The attack on Libya followed by slightly more than three weeks a move in the parliament of the Eastern Mediterranean island nation of Cyprus to drag that state into NATO’s Partnership for Peace program, which if ultimately successful would leave only three of twenty nations (excluding microstate Monaco) on or in the Mediterranean Sea not full members of NATO or beholden to it through partnership entanglements, including those of the Mediterranean Dialogue (Algeria, Egypt, Israel, Jordan, Mauritania, Morocco and Tunisia): Libya, Lebanon and Syria. NATO membership and partnerships obligate the affected governments to open their countries to the US military. For example, less than a year after becoming independent, Montenegro had already joined the Partnership for Peace and was visited by then-commander of US Naval Forces Europe Adm Ulrich and the submarine tender Emory Land in an effort “to provide training and assistance for the Montenegrin Navy and to strengthen the relationship between the two navies.” The next month four NATO warships, including the guided missile destroyer Roosevelt, docked in Montenegro’s Tivat harbor. If the current Libyan model is duplicated in Syria, as increasingly seems to be the case, and with Lebanon already blockaded by warships from NATO nations since 2006 in what is the prototype for what NATO will soon replicate off the coast of Libya, the Mediterranean Sea will be entirely under the control of NATO and its leading member, the US.

Cyprus in the only EU member, and indeed the only European nation except for microstates, that is for the time being not a NATO member or partner, and Libya is the only African nation bordering the Mediterranean not a member of NATO’s Mediterranean Dialogue partnership program. Libya is also one of only five of Africa’s 54 countries that have not been integrated into, which is to say subordinated to, AFRICOM. The others are: Sudan, which is being balkanized as Libya may also soon be; Ivory Coast, now embroiled in what is for all intents a civil war with the West backing the armed groups of Alassane Ouattara against standing president Laurent Gbagbo and under the threat of foreign military intervention, likely by the AFRICOM- and NATO-supported West African Standby Force and possibly with direct Western involvement; Eritrea, which borders Djibouti where some 5,000 US and French troops are based and which was involved in an armed border conflict with its neighbor three years ago in which French military forces intervened on behalf of Djibouti; and Zimbabwe, which is among likely candidates for the next US-NATO Operation Odyssey Dawn-type military intervention.

The Mediterranean has been history’s most strategically important sea and is the only one whose waves lap the shores of three continents. Control of the sea has been fought over by the Persian, Alexandrian, Carthaginian, Roman, Byzantine, Ottoman, Spanish, British and Napoleonic empires, in part or in whole, and by Mussolini’s Italy and Hitler’s Germany. Since the end of WW2, the major military power in the sea has been the US. In 1946 Washington established Naval Forces Mediterranean, which in 1950 became the US Sixth Fleet and has its headquarters in the Mediterranean port city of Naples. In fact the genesis of the US Navy was the Naval Act of 1794, passed in response to the capture of US merchant vessels off the coast of North Africa. The Mediterranean Squadron (also Station) was created in reaction to the first Barbary War of 1801-1805, also known as the Tripolitan War after what is now northwestern Libya. The US fought its first naval battle outside the Western Hemisphere against Tripolitania in 1801. US Naval Forces Europe-Africa, also based in Naples, is assigned to the Sixth Fleet and provides forces for both EUCOM and AFRICOM. Its commander is Adm Locklear, who is also commander of NATO’s Allied Joint Force Command Naples. He has been coordinating US and NATO air and missile strikes against Libya from the flagship of the Sixth Fleet, the Mount Whitney, as commander of Joint Task Force Odyssey Dawn, the AFRICO operation in charge of US guided missile destroyers, submarines and stealth bombers conducting attacks inside Libya.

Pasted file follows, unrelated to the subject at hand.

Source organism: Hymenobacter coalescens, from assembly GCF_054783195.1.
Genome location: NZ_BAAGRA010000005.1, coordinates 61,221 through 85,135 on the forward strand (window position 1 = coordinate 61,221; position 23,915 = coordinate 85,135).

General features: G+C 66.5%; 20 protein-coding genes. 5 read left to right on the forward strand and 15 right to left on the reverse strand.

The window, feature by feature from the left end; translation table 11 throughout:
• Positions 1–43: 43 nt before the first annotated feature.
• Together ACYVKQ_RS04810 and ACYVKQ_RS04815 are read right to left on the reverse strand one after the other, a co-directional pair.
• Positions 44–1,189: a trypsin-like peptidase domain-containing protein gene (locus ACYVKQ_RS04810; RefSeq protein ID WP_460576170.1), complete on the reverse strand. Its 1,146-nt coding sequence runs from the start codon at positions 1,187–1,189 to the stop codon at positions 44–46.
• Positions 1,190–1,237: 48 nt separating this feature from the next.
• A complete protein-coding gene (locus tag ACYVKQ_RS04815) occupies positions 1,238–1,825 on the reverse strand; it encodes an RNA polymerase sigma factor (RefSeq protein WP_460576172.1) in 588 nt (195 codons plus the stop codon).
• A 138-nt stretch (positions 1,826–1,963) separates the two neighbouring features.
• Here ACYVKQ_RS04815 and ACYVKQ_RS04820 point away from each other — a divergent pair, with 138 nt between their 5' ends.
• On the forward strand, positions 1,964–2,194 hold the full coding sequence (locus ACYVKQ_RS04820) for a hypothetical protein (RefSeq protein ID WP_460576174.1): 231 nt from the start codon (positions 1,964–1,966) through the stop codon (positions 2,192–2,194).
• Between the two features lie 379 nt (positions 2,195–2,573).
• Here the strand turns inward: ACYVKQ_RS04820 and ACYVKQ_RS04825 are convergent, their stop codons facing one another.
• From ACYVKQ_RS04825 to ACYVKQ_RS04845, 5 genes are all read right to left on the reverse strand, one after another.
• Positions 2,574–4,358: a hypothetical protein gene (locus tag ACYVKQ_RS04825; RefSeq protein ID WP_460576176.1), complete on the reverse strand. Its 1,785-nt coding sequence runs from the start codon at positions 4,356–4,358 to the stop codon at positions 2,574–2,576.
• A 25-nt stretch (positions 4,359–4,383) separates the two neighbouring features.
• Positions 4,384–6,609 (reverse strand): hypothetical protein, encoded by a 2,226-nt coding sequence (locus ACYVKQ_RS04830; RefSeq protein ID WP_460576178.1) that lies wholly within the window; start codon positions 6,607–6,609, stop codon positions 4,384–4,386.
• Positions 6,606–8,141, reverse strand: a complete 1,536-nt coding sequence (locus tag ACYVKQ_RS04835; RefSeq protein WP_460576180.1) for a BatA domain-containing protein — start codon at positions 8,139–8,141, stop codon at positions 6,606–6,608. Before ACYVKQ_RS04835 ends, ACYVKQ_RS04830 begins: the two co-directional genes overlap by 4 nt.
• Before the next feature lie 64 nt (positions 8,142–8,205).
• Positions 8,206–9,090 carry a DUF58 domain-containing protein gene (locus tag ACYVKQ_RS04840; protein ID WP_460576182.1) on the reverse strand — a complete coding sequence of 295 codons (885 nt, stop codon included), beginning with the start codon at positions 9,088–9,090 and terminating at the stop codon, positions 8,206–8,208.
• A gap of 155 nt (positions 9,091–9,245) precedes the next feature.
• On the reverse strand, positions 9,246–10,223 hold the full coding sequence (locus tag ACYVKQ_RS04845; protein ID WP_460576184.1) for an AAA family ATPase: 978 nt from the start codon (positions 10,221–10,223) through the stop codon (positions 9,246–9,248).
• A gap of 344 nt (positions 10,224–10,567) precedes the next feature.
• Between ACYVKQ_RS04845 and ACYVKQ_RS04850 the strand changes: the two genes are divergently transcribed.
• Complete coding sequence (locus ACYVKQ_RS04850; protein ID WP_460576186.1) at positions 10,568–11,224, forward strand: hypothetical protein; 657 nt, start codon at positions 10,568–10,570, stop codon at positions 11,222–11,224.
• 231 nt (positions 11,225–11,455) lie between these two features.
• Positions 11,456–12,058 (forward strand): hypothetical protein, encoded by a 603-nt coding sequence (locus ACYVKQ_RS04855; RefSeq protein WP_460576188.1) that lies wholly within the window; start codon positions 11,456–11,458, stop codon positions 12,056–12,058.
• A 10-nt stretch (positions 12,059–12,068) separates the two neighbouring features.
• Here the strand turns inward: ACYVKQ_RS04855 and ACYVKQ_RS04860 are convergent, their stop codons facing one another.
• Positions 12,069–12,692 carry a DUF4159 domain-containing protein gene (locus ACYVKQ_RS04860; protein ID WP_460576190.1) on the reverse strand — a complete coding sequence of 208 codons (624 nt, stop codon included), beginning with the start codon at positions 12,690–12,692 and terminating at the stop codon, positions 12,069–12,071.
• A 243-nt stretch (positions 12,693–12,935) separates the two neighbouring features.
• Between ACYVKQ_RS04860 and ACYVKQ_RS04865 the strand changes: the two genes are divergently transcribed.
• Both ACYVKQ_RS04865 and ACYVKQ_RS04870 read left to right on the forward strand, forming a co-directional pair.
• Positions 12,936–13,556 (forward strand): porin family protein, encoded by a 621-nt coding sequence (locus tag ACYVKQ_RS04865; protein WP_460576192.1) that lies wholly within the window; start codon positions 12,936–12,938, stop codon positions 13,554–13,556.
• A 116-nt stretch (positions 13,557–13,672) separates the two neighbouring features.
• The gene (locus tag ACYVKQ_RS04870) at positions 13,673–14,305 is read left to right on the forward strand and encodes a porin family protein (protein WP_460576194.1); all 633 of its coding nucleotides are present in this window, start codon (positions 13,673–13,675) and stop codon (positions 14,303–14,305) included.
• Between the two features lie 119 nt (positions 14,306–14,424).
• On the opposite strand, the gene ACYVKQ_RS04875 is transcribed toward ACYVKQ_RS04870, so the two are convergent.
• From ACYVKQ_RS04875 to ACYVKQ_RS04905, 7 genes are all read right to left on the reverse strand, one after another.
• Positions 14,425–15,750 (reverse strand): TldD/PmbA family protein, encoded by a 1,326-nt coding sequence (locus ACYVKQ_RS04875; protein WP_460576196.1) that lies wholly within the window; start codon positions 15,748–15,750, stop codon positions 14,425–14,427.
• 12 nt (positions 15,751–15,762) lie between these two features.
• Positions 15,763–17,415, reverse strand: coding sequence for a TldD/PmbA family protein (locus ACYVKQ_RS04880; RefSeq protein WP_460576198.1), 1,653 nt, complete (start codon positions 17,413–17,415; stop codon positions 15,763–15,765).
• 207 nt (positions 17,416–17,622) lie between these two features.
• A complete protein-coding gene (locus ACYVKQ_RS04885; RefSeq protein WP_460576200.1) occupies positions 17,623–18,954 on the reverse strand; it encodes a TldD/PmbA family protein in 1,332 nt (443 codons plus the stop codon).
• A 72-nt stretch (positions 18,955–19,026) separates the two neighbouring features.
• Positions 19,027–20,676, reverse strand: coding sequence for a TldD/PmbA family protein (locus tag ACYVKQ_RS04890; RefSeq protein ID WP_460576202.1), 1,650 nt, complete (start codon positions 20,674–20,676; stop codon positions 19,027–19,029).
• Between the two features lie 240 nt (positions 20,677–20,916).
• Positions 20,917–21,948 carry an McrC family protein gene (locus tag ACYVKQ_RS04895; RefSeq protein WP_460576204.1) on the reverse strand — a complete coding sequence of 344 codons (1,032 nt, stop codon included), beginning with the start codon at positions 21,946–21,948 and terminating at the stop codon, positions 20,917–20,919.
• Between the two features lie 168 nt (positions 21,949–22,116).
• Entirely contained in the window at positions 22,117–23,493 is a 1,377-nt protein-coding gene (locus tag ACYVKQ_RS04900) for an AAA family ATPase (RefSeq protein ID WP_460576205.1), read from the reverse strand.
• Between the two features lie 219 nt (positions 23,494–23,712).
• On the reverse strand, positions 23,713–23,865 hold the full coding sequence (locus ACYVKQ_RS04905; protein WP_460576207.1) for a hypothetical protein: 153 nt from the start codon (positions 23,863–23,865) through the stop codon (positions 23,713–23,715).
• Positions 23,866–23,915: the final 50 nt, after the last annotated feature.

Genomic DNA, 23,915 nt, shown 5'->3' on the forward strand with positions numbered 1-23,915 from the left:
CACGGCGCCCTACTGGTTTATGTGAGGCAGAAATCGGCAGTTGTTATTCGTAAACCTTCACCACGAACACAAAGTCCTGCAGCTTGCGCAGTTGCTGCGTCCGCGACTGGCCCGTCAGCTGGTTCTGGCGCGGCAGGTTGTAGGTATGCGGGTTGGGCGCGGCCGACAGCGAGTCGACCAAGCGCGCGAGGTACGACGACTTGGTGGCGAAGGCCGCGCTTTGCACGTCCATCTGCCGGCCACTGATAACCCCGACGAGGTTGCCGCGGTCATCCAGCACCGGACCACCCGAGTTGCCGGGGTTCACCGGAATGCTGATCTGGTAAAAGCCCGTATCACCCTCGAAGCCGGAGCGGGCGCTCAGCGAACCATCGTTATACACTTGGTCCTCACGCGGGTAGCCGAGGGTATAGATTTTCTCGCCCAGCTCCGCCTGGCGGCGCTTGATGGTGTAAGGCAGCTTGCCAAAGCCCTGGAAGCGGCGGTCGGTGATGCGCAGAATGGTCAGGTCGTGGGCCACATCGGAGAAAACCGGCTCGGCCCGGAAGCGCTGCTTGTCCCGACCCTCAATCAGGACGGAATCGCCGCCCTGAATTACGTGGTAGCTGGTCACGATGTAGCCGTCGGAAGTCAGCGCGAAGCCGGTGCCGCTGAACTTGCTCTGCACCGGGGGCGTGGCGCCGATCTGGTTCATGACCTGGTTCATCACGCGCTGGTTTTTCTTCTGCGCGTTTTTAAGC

Chief of Naval Operations Adm Roughead, the highest-ranking officer in the US Navy, recently stated that the permanent US military presence in the Mediterranean allowed the Pentagon, which “already was positioned for operations over Libya,” to launch Odyssey Dawn on Mar 19:

The need, for example in the opening rounds, for the Tomahawk strikes, the shooters were already in place. They were already loaded, and that went off as we expected it would. That’s what you get when you have a global Navy that’s forward all the time. We’re there, and when the guns go off, we’re ready to conduct combat operations.